_______________________________________________________________________________________________

    L-shaped recession

    An L-shaped recession or depression occurs when an economy has a severe recession and does not return to trend line growth for many years, if ever. The steep drop or degrowth, is followed by a flat line makes the shape of an L. This is the most severe of the different shapes of recession. Alternative terms for long periods of underperformance include "depression" and lost decade; compare also "malaise".

    [​IMG]
    The Japanese asset price bubble led to a Lost Decade in Japan; this period has been characterized as an L-shaped recovery.
    Source: Penn World Tables

    A classic example of an L-shaped recession occurred in Japan following the bursting of the Japanese asset price bubble in 1990. From the end of World War II throughout the 1980s, Japan's economy was growing robustly. In the late 1980s a massive asset-price bubble developed in Japan. After the bubble burst the economy suffered from deflation, and experienced years of sluggish growth; never returning to the higher growth Japan experienced from 1950-1990. After the late-2000s recession in the United States followed a similar economic bubble (the United States housing bubble) some economists feared the U.S. economy could enter a prolonged period of low growth even after recovering from the recession. By 2013, however, U.S. GDP growth rebounded, allaying fears of stagnation.

    The Greek recession of 2007–2016 could be considered an example of an L-shaped recession, as Greek GDP growth in 2017 was merely 1.6%. Greece technically suffered through four separate, but compounding, periods of contractions over the 9 year period.

    _______________________________________________________________________________________________

    Feel free to also add any other commentary along with your vote. Would be cool to get some thoughtful discussions on this topic. :D

    [​IMG]
     
  2. Vdubman

    Vdubman Active Member

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    W shaped because immediate earnings will be very much higher than expected due to all the panic buying. Market will recover some then dump again because fy forecasts will be dramatically cut and BK’s announced. Eventually a good but not great recovery will slowly happen as everything gets under control and consolidation occurs from larger firms with more capital acquire the weaker businesses.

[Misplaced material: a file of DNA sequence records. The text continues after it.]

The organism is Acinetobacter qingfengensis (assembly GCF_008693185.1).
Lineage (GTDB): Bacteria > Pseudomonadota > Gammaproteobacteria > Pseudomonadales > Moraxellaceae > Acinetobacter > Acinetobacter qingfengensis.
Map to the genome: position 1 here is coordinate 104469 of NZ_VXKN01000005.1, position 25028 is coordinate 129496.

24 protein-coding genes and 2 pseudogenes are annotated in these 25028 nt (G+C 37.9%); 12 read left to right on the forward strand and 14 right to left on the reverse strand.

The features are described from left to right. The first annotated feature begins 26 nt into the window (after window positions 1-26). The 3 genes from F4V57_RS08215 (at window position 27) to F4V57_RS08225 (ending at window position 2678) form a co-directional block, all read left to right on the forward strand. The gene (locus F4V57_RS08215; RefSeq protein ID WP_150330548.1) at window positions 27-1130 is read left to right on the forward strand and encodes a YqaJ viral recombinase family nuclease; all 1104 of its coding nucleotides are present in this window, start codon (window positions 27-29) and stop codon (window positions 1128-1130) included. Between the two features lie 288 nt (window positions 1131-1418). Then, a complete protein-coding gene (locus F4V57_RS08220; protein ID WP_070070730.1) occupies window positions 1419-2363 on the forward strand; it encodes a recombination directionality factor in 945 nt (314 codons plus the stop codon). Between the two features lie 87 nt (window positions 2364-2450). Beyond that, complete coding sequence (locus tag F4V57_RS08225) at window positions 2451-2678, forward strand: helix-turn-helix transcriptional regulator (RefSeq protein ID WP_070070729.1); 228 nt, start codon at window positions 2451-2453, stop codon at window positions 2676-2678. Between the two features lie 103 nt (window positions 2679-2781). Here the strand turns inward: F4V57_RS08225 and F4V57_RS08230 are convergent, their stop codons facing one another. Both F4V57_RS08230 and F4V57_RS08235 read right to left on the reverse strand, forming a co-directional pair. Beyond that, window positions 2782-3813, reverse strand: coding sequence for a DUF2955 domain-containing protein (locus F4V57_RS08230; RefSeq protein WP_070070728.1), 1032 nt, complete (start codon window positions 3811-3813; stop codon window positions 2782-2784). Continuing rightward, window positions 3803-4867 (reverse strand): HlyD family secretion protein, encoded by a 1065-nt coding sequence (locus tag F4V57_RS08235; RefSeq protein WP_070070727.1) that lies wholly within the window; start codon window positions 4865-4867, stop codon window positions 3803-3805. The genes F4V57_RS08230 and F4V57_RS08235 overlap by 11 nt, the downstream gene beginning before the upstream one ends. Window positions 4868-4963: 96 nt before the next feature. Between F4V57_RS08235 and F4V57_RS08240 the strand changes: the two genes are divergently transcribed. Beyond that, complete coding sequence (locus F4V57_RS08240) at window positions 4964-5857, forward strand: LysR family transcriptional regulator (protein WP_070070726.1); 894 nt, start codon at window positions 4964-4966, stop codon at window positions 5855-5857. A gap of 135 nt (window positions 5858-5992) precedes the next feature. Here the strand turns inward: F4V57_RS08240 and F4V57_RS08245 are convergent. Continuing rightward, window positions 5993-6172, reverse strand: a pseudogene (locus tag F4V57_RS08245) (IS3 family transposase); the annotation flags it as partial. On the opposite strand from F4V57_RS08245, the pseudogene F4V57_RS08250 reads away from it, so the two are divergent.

3. StockJock-e

    StockJock-e Brew Master
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  4. kyleh2k20

    kyleh2k20 New Member

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    Tough call. But will also go with the double dip.

    W-shaped.
     
  5. Three Eyes

    Three Eyes 2018 Stockaholics Contest Winner

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    We're going Straight to L in a Hand-basket. ;)
     
  6. rStock

    rStock Well-Known Member

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    V-shaped
     
  7. hitman

    hitman Active Member

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    I say V shape
     
  8. stock1234

    stock1234 2017 Stockaholics Contest Winner

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  9. bigbear0083

    bigbear0083 Content Manager
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    i'm kind of torn here honestly cause like i feel like we can V this right back, but then i just don't really know the repercussions of all the things that are going on this month. it's really a lot to chew on, and sometimes waaaay over my head trying to make sense of all of it if i'm being wholeheartedly honest.

    with that said, i'll guess W-shaped recovery as well.
     
  10. stock1234

    stock1234 2017 Stockaholics Contest Winner

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    Actually I want V since it probably mean the virus will be contained sooner rather than later :mad:
     
    JaysonW and bigbear0083 like this.
  11. hitman

    hitman Active Member

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    I think the faster we get to about 16000 or 17000 which could be the bottom then we see a violent swing to about 30000 hedge funds are liquidating some have taken huge losses eg Bridgewater, Ack is just about to bring out his hanky and start crying.
     
  12. bigbear0083

    bigbear0083 Content Manager
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    i see some of you did not post your votes in this thread, so i'll just do that now before i close this poll.

    @JaysonW: V-shaped

    @Stoch: W-shaped

    @Steven_Burt: L-shaped